Journal of Scientific Research Writing, Fall 2023

Health Disparities within Racial Minorities effect on Cardiovascular Health

missing Aadya Vadrevu image

Campbell, CA
Published: February 14, 2024

Health Disparities within Racial Minorities effect on Cardiovascular Health - Aadya Vadrevu


Background: Heart diseases in racial minorities differ as social determinants affect every community differently. Specifically, in minorities such as American Indians, Alaskan Natives, and Hispanics, cardiovascular disease (CVD) is more prevalent due to underrepresentation, underreporting, and health factors, where the risk of CVDs is higher. This literature review will compile information from other studies to address the difference between low income racial minorities.

Methods: Using search engines, Google Scholar and PubMed, this review was based on studies that reported on racial minorities living in low income communities, with a lack of access to affordable, quality healthcare, lack of a stable socioeconomic status, and other social determinants. 

Results: Racial minorities in low-income communities are the leading factor in heart related deaths in the US. About 58% of the lower class are composed of racial minorities, where 67% of hispanic women were affected by ischemic heart disease. CVD and other heart diseases such as coronary heart diseases are 12% more prevalent in American Indians and Alaskan Native, compared to the white population. Native Americans and Alaskan Natives are also found to be underreported in CVDs by 21% because of lack of representation within the healthcare community.

 Discussion: Much of the higher rates of CVD in racial minorities were due to the increase of unhealthy behavior, because of the lack of health education within these communities. In American Indians and Alaskan Native, the numbers may not even be accurate due to the underrepresentation and underreporting, which is why not many programs are in place to fight against these higher rates. Hispanics in low income communities often dismiss health warnings, because of cultural “norms” and continue on with unhealthy lifestyles with excess drinking, smoking, and dietary habits.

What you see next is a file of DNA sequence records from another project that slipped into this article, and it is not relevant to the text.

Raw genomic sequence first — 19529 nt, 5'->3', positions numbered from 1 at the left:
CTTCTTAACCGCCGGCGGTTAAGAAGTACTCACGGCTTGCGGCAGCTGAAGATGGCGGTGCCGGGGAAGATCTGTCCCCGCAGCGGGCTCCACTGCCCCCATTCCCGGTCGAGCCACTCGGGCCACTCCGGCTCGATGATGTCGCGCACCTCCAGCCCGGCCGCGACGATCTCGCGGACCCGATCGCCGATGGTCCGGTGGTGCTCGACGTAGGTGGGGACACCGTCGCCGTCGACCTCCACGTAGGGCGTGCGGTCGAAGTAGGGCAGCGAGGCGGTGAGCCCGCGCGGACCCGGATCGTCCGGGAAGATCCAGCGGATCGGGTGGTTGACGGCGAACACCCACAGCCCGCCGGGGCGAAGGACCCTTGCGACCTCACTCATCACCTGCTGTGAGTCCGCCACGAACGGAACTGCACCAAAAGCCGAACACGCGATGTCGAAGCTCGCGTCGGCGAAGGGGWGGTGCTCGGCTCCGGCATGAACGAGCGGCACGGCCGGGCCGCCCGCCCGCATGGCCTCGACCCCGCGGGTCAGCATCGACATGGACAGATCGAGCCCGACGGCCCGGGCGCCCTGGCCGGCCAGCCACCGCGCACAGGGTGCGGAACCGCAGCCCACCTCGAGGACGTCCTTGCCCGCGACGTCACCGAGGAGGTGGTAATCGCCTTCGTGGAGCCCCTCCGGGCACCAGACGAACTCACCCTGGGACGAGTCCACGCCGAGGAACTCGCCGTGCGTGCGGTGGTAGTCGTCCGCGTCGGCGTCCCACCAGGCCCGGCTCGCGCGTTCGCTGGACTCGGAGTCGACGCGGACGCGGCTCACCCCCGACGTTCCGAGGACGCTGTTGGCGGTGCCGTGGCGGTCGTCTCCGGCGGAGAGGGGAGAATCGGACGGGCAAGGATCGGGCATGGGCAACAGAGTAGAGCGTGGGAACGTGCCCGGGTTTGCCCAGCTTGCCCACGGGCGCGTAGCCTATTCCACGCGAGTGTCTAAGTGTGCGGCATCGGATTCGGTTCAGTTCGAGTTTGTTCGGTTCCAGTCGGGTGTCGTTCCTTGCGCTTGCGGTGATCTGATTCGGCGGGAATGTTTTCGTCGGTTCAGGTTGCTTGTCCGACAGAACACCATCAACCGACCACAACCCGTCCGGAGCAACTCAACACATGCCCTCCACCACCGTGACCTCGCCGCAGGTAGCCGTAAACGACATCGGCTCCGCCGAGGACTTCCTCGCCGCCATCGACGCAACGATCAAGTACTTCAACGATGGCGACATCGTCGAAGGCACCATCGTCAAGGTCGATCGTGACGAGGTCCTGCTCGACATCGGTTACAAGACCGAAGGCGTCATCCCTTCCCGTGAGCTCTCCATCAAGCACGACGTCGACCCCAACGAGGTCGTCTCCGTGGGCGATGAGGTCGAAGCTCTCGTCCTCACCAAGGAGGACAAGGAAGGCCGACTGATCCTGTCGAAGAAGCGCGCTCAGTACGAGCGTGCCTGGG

Heart disease is the leading cause of death in the United States, and largely differs by race and ethnicity [1].  Non-hispanic black persons were more than twice as likely to die of heart diseases in 1999 and 2017 [1], because of dietary factors, exposure to chemicals, and higher risk of hypertension, within these communities compared to other racial groups. Among American Indians, and Alaska Natives, higher rates of heart failure and arrhythmia and other forms of CVD are more prevalent, but lack proper defense due to limited data [2] and underrepresentation in the health care system. 

These racial minorities are often underrepresented within the system, and are exposed to  a higher risk of CVD, because of lack of education, lack of quality health care/insurance, and other social determinants of health [2]. Racial minorities in low income households aren’t often included in national surveys, and because of different lifestyle habits, have a higher risk of cardiovascular diseases [2]. About 58% of low income communities are those of racial minorities, often living lifestyles that contribute to CVD risks [5]. Hispanic and non-Hispanic black adults, age 20 and over were the most likely to have hypertension, obesity, diabetes, and high total cholesterol from 2015-2016 [1], which may not be an accurate measure in numbers due to the lack of representation within these communities.